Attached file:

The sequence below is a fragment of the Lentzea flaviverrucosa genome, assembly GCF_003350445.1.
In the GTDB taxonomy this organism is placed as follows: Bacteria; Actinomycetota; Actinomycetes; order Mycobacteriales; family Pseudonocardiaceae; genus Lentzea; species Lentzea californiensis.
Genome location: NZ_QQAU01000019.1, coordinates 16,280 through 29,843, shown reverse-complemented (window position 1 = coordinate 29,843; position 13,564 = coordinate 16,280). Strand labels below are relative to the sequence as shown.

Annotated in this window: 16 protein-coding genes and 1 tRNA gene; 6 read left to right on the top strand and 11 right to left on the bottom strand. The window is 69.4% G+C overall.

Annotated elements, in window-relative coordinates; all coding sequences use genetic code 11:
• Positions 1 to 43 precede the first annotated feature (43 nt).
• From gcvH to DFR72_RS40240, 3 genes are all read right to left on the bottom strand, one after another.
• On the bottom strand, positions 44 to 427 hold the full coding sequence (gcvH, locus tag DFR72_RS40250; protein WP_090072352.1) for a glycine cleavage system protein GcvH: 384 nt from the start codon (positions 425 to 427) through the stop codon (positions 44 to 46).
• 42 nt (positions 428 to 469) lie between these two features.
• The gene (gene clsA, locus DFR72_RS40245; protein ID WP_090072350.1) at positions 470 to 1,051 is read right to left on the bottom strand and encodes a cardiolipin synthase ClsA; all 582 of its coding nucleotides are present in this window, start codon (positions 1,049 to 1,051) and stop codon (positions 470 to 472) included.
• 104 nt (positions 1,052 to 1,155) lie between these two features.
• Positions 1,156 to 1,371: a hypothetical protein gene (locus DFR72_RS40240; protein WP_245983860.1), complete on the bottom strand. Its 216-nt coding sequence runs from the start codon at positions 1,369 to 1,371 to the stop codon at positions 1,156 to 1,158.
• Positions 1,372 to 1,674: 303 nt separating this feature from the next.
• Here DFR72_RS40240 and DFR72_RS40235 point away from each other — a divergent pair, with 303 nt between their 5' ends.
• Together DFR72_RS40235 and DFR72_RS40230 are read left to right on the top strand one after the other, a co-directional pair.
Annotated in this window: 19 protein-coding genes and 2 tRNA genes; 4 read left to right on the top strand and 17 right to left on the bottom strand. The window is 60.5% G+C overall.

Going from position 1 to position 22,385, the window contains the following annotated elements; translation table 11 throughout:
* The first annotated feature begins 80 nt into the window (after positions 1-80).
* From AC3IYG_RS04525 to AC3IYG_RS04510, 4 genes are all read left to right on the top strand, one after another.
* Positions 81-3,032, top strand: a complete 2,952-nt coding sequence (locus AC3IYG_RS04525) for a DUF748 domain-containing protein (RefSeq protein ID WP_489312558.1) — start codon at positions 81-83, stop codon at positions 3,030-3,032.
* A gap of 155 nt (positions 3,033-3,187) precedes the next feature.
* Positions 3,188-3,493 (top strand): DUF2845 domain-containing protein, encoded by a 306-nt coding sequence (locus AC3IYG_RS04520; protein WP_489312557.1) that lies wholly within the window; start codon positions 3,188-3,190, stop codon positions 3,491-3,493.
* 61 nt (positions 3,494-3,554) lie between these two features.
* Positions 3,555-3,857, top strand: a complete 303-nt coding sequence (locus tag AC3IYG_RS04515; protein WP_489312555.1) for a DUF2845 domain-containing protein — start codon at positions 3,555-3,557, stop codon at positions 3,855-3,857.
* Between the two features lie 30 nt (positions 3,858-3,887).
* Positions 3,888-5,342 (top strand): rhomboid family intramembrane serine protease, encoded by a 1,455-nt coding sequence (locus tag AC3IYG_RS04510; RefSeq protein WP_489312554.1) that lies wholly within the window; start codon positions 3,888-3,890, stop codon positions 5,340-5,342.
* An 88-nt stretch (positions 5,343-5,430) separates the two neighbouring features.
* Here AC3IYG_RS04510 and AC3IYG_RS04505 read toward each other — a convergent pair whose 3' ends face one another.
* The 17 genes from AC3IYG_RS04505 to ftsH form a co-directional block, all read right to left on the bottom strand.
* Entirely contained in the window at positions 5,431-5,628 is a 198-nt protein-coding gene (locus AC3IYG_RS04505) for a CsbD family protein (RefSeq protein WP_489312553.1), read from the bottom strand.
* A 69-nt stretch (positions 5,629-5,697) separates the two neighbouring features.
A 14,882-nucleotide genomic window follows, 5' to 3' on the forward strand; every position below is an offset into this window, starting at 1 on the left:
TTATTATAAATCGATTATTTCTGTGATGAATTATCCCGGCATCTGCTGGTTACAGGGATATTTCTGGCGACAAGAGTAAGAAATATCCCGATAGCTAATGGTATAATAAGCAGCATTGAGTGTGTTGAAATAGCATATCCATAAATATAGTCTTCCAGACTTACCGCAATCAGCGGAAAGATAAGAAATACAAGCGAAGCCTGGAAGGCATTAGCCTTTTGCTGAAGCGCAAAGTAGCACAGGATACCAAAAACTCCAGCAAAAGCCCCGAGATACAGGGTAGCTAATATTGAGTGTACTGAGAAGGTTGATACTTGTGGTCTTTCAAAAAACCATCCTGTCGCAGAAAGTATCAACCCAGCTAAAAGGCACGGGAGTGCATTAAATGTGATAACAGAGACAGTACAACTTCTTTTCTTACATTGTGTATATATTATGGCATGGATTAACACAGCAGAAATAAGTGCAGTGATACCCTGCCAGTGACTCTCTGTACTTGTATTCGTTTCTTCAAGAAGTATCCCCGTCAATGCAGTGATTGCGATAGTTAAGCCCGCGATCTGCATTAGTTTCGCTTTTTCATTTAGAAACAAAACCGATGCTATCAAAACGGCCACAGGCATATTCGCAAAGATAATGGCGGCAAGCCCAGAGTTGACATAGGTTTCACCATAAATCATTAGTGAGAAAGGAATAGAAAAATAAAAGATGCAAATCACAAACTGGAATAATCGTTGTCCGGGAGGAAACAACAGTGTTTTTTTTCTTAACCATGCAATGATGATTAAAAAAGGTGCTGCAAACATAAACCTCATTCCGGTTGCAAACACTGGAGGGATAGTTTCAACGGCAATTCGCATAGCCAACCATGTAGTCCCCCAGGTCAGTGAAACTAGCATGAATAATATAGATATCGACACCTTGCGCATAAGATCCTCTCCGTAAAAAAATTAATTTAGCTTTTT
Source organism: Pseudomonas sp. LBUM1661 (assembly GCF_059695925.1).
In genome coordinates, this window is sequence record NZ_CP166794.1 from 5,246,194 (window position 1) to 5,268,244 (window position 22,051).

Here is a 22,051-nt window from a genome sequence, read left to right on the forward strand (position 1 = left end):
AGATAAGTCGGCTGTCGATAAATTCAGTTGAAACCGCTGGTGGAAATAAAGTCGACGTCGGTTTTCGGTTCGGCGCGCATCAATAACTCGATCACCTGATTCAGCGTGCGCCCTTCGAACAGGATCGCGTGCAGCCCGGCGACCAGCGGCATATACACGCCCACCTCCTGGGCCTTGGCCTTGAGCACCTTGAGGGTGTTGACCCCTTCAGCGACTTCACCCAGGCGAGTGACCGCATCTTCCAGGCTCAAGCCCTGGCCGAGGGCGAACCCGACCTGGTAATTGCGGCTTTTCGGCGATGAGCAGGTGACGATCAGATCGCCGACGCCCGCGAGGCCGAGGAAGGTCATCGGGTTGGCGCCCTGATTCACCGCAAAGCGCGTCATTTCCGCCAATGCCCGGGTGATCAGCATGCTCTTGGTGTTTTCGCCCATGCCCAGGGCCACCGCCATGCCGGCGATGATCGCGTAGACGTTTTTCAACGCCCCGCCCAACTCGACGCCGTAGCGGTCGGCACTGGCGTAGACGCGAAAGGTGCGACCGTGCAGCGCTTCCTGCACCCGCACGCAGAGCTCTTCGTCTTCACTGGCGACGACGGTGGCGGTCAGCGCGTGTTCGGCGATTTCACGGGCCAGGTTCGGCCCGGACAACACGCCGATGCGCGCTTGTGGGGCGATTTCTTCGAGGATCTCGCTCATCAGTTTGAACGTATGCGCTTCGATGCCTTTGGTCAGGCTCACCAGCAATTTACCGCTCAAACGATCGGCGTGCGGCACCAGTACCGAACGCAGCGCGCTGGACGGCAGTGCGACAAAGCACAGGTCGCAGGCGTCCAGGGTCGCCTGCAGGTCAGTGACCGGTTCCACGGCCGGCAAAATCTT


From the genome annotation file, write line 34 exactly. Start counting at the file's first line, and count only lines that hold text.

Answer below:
Source organism: Pseudomonas sp. LBUM1661 (assembly GCF_059695925.1).